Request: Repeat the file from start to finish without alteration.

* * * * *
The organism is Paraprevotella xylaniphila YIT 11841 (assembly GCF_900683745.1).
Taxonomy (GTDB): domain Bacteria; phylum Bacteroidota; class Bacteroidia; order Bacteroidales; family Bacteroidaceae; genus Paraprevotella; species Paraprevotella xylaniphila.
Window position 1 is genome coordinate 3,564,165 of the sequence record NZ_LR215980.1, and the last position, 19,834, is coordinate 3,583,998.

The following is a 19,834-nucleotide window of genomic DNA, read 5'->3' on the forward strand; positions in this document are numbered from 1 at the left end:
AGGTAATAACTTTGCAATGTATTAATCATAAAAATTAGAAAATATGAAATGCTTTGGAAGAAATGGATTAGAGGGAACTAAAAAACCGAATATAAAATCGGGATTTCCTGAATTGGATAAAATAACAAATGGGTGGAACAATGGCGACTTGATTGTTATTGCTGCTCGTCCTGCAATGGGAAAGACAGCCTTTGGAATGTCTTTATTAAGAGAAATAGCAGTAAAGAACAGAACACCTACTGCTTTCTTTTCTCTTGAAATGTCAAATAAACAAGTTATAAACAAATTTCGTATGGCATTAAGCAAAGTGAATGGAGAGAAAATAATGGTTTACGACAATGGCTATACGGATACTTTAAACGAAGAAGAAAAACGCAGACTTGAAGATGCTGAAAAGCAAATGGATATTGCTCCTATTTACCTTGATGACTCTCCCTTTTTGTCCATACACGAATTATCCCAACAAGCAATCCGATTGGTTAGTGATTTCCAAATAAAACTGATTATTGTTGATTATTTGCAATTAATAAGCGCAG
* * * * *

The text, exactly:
The organism is Paraprevotella xylaniphila YIT 11841 (assembly GCF_900683745.1).
Taxonomy (GTDB): domain Bacteria; phylum Bacteroidota; class Bacteroidia; order Bacteroidales; family Bacteroidaceae; genus Paraprevotella; species Paraprevotella xylaniphila.
Window position 1 is genome coordinate 3,564,165 of the sequence record NZ_LR215980.1, and the last position, 19,834, is coordinate 3,583,998.

The following is a 19,834-nucleotide window of genomic DNA, read 5'->3' on the forward strand; positions in this document are numbered from 1 at the left end:
AGGTAATAACTTTGCAATGTATTAATCATAAAAATTAGAAAATATGAAATGCTTTGGAAGAAATGGATTAGAGGGAACTAAAAAACCGAATATAAAATCGGGATTTCCTGAATTGGATAAAATAACAAATGGGTGGAACAATGGCGACTTGATTGTTATTGCTGCTCGTCCTGCAATGGGAAAGACAGCCTTTGGAATGTCTTTATTAAGAGAAATAGCAGTAAAGAACAGAACACCTACTGCTTTCTTTTCTCTTGAAATGTCAAATAAACAAGTTATAAACAAATTTCGTATGGCATTAAGCAAAGTGAATGGAGAGAAAATAATGGTTTACGACAATGGCTATACGGATACTTTAAACGAAGAAGAAAAACGCAGACTTGAAGATGCTGAAAAGCAAATGGATATTGCTCCTATTTACCTTGATGACTCTCCCTTTTTGTCCATACACGAATTATCCCAACAAGCAATCCGATTGGTTAGTGATTTCCAAATAAAACTGATTATTGTTGATTATTTGCAATTAATAAGCGCAG